Parasite kills 9 month old puppy
People sometimes tend to think lightly on deworming, but it deserves more attention. The sad story of Loulou proves this point. Her owner gave us the permission to share her story.
“9th of July: Loulou Leia (Frisian Water Dog) would’ve been 1 year old today. Unfortunately she died on the 26th of April from internal bleedings. Dissection showed that her coagulation value dropped to a fatal level after a French heartworm infection. Outbreaks were found in Almere, the Veluwe and the dunes of The Hague. The vet had not seen this before in 20 years. Loulou did not cough at all. The only signal we could’ve noticed was a delayed clotting time in previous wounds. Please be alarmed for this, especially with dogs under a year old. They seem to be more prone to coagulation problems. The current effective deworming product available is based on milbemycine (Milbemax). The larvae of this French heartworm are not visible in the dog’s faeces.
Loulou had a hypodermic bleeding back in February, which lasted for a couple of days. A month later she had a cut in her tongue which would not stop bleeding. Because there is still a lot unknown about coagulation problems with this infection, the vet did not recognize the symptom as a heart worm infection. Looking back at it, these were the first signs of her fatal disease.
On the 24th of April Loulou seemed a bit sore in her hindquarters. She had been playing with other dogs the day before, which seemed to be the cause of the stiffness. The vet prescribed some painkillers, but from that point on her situation just became worse. In the evening, there was a bleeding visible behind her eye. She was taken to the vet once more but her symptoms could not be diagnosed. Loulou was stiff, uncoordinated and was showing pain in her back. Her orientation seemed to decrease quickly. The symptoms became worse the next day, and Loulou was having trouble keeping her balance. A strange fact is that she was still happily eating her meals, but her senses seemed to become affected as well. By the end of the afternoon she had several short but severe seizures. She did not respond to her name anymore and her condition just got worse during the night.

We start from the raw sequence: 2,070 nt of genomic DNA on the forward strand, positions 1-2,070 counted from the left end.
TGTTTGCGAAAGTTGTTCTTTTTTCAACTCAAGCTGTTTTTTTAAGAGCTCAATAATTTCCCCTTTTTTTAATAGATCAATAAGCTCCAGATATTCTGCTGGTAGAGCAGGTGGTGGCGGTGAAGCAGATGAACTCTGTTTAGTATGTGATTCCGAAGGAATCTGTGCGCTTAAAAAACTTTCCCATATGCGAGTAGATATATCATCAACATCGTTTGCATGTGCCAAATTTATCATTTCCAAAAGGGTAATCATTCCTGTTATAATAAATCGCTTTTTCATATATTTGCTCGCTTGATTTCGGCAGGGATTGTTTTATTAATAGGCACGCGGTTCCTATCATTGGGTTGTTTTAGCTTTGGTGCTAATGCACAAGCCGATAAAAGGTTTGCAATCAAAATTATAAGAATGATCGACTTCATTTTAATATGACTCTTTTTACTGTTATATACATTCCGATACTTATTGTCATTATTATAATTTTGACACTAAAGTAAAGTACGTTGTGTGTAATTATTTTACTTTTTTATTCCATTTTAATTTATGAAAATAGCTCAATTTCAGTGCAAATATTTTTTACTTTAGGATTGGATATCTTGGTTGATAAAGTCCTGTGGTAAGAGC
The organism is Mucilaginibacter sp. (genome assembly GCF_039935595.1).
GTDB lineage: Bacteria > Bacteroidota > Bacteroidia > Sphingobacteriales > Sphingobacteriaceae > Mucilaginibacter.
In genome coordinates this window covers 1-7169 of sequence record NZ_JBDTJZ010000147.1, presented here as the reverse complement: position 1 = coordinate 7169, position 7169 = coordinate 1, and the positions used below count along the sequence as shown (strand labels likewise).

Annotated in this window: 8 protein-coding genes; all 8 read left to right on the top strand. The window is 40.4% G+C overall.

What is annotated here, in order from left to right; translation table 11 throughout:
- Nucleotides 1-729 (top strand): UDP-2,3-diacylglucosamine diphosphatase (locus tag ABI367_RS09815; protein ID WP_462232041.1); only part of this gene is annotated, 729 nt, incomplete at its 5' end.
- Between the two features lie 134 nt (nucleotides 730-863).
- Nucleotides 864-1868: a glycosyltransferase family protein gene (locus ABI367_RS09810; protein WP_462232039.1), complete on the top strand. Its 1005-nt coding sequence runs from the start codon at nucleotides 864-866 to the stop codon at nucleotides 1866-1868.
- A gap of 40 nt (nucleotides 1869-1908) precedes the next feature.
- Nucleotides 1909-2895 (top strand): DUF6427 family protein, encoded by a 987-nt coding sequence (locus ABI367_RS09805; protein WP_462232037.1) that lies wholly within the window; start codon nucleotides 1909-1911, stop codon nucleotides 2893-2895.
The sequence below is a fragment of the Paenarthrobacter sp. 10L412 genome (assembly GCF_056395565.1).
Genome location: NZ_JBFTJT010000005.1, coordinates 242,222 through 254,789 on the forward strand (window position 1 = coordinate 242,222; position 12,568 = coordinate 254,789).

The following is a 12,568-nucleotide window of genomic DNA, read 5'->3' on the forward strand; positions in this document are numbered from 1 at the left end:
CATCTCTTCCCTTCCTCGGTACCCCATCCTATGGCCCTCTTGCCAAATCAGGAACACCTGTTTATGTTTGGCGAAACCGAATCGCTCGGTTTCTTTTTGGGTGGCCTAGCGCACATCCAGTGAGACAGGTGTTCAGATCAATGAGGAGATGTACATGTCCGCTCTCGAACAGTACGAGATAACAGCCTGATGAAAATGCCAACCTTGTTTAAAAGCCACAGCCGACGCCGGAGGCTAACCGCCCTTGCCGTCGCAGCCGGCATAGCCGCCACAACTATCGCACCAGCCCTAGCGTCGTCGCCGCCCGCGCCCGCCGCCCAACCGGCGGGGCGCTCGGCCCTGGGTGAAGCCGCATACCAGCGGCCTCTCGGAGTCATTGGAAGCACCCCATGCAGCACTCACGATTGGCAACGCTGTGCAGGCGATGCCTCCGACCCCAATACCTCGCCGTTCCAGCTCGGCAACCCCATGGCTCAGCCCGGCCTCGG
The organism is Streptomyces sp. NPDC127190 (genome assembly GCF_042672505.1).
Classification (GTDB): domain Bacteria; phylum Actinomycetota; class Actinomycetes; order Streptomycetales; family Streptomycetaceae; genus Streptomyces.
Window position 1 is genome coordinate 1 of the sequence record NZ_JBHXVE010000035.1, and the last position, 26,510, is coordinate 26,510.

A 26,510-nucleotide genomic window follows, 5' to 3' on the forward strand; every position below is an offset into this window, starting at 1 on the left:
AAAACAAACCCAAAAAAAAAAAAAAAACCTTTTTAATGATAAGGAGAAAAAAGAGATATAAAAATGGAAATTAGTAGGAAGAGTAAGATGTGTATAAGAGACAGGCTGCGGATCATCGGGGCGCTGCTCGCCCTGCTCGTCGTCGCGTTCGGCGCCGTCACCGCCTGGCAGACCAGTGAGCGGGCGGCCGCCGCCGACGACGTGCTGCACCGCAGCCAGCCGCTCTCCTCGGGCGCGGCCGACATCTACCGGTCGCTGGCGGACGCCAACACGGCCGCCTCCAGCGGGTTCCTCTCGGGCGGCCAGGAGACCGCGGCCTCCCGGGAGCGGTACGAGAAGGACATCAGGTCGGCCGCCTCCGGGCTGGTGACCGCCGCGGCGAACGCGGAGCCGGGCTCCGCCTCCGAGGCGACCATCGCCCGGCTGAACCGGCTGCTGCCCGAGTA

The next morning she had lost her sight and could not stand up anymore. The vet still had no clue what was going on with her. Only one and a half day after the very first symptoms Loulou was in such a bad condition that it was clear she would not recover from this. Loulou was put to sleep while she was at home, lying on the sofa. Her body was offered to the veterinary University of Utrecht for investigation, where a severe infection of Angiostrongylus vasorum was discovered, also known as French heartworm. A large amount of larvae were found, which had not reached their adult stage yet. It is still unclear how this puppy could’ve become infected so badly. The cause of death for Loulou was the abnormal coagulation time in her blood caused by a nearly completely lack of coagulation value."
Angiostrongylus vasorum or French heartworm is a threadworm that lives in the heart and lung vessels of canine animals. Infections take place when a dog eats an infected snail, which is the intermediate host for this heartworm.
While the name refers to France as a risky area, there are more and more reports of Angiostrongylus vasorum infections in the Netherlands and neighboring countries. The symptoms include respiratory and neurological problems, bleeding disorders, gastro-intestinal problems and weight loss. Blood disorders such as eosinophilia, regenerative anemia and thrombocytopenia, sometimes combined with abnormal clotting times, can also occur.
An infection can be diagnosed with the help of x-rays, an ultrasound, MRI or a CT-scan. For definitive diagnoses, a vet will have to investigate cerebrospinal fluid, do a bronchoalveolar lavage or investigate the feces through the Baermann method. Unfortunately the Baermann method can give false negative results, so further investigation is recommended. The heart worm can be treated with ant parasitic products along with treating the symptoms with the right medication and therapy. The name of this parasite is misleading, the French heart worm can also be caught in the Netherlands and neighboring countries.
Areas where the Angiostrongylus vasorum has been reported in the Netherlands are “de Veluwe”, southwestern parts of Flevoland and around The Hague. This does not mean the heartworm is only found in these places, it is possible that it found a place in other areas in the country as well. This makes it important for all dog owners in the country to be aware of this risk. The only deworming product that is effective against this heartworm are those based on milbemyxine. It’s commonly sold under the product name Milbemax. If you suspect a heartworm infection in your dog, make sure to contact your vet about this. Please be aware as this can be a fatal disease for dogs if left untreated!